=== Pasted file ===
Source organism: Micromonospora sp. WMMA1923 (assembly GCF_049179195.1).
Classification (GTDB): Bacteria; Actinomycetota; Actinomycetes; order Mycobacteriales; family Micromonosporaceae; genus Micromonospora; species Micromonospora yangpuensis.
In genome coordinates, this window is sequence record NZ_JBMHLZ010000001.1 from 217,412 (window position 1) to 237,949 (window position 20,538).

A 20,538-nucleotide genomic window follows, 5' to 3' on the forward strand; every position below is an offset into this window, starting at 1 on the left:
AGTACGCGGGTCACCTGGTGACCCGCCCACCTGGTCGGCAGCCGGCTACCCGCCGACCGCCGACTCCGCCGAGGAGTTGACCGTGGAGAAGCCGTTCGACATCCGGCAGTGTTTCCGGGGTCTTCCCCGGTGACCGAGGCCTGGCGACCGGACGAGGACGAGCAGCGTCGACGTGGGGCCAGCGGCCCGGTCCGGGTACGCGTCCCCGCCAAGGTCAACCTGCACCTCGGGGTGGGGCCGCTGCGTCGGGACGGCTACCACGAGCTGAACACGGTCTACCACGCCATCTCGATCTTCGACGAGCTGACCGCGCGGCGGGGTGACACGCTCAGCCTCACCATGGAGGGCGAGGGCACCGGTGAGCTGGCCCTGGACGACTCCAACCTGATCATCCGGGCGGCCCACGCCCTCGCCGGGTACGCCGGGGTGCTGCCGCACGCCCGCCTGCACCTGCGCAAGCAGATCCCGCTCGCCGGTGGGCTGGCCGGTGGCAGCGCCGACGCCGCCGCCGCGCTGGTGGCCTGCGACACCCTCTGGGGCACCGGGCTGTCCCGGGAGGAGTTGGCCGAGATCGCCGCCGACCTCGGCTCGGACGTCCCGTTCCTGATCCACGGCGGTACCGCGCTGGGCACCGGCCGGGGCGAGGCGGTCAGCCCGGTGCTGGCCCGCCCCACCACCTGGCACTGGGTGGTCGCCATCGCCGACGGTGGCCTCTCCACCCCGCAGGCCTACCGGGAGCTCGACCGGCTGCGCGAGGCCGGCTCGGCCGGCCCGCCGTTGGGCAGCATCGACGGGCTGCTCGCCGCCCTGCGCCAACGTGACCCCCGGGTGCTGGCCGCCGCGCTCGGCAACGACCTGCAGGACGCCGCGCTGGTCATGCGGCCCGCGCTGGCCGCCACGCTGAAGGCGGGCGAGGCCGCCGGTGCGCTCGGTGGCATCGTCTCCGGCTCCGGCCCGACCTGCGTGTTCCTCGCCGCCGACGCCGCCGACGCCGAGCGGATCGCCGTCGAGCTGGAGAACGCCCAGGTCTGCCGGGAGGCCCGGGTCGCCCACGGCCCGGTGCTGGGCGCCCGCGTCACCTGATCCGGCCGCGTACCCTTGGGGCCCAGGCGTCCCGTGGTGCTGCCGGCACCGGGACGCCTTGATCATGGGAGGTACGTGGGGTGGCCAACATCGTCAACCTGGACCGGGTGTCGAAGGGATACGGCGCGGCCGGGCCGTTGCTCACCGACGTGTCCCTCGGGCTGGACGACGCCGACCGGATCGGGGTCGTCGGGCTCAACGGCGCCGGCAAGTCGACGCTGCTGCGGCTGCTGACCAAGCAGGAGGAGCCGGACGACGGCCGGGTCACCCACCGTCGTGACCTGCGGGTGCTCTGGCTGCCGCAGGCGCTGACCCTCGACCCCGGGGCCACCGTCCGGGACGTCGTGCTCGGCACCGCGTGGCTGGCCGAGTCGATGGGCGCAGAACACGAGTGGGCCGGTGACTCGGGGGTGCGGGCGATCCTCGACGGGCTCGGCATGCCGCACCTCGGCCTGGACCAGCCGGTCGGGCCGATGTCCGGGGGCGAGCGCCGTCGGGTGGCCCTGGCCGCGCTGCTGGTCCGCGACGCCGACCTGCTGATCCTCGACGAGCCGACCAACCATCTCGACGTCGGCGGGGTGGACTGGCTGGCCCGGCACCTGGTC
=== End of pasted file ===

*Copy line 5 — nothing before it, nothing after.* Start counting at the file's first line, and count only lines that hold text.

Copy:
AGTACGCGGGTCACCTGGTGACCCGCCCACCTGGTCGGCAGCCGGCTACCCGCCGACCGCCGACTCCGCCGAGGAGTTGACCGTGGAGAAGCCGTTCGACATCCGGCAGTGTTTCCGGGGTCTTCCCCGGTGACCGAGGCCTGGCGACCGGACGAGGACGAGCAGCGTCGACGTGGGGCCAGCGGCCCGGTCCGGGTACGCGTCCCCGCCAAGGTCAACCTGCACCTCGGGGTGGGGCCGCTGCGTCGGGACGGCTACCACGAGCTGAACACGGTCTACCACGCCATCTCGATCTTCGACGAGCTGACCGCGCGGCGGGGTGACACGCTCAGCCTCACCATGGAGGGCGAGGGCACCGGTGAGCTGGCCCTGGACGACTCCAACCTGATCATCCGGGCGGCCCACGCCCTCGCCGGGTACGCCGGGGTGCTGCCGCACGCCCGCCTGCACCTGCGCAAGCAGATCCCGCTCGCCGGTGGGCTGGCCGGTGGCAGCGCCGACGCCGCCGCCGCGCTGGTGGCCTGCGACACCCTCTGGGGCACCGGGCTGTCCCGGGAGGAGTTGGCCGAGATCGCCGCCGACCTCGGCTCGGACGTCCCGTTCCTGATCCACGGCGGTACCGCGCTGGGCACCGGCCGGGGCGAGGCGGTCAGCCCGGTGCTGGCCCGCCCCACCACCTGGCACTGGGTGGTCGCCATCGCCGACGGTGGCCTCTCCACCCCGCAGGCCTACCGGGAGCTCGACCGGCTGCGCGAGGCCGGCTCGGCCGGCCCGCCGTTGGGCAGCATCGACGGGCTGCTCGCCGCCCTGCGCCAACGTGACCCCCGGGTGCTGGCCGCCGCGCTCGGCAACGACCTGCAGGACGCCGCGCTGGTCATGCGGCCCGCGCTGGCCGCCACGCTGAAGGCGGGCGAGGCCGCCGGTGCGCTCGGTGGCATCGTCTCCGGCTCCGGCCCGACCTGCGTGTTCCTCGCCGCCGACGCCGCCGACGCCGAGCGGATCGCCGTCGAGCTGGAGAACGCCCAGGTCTGCCGGGAGGCCCGGGTCGCCCACGGCCCGGTGCTGGGCGCCCGCGTCACCTGATCCGGCCGCGTACCCTTGGGGCCCAGGCGTCCCGTGGTGCTGCCGGCACCGGGACGCCTTGATCATGGGAGGTACGTGGGGTGGCCAACATCGTCAACCTGGACCGGGTGTCGAAGGGATACGGCGCGGCCGGGCCGTTGCTCACCGACGTGTCCCTCGGGCTGGACGACGCCGACCGGATCGGGGTCGTCGGGCTCAACGGCGCCGGCAAGTCGACGCTGCTGCGGCTGCTGACCAAGCAGGAGGAGCCGGACGACGGCCGGGTCACCCACCGTCGTGACCTGCGGGTGCTCTGGCTGCCGCAGGCGCTGACCCTCGACCCCGGGGCCACCGTCCGGGACGTCGTGCTCGGCACCGCGTGGCTGGCCGAGTCGATGGGCGCAGAACACGAGTGGGCCGGTGACTCGGGGGTGCGGGCGATCCTCGACGGGCTCGGCATGCCGCACCTCGGCCTGGACCAGCCGGTCGGGCCGATGTCCGGGGGCGAGCGCCGTCGGGTGGCCCTGGCCGCGCTGCTGGTCCGCGACGCCGACCTGCTGATCCTCGACGAGCCGACCAACCATCTCGACGTCGGCGGGGTGGACTGGCTGGCCCGGCACCTGGTC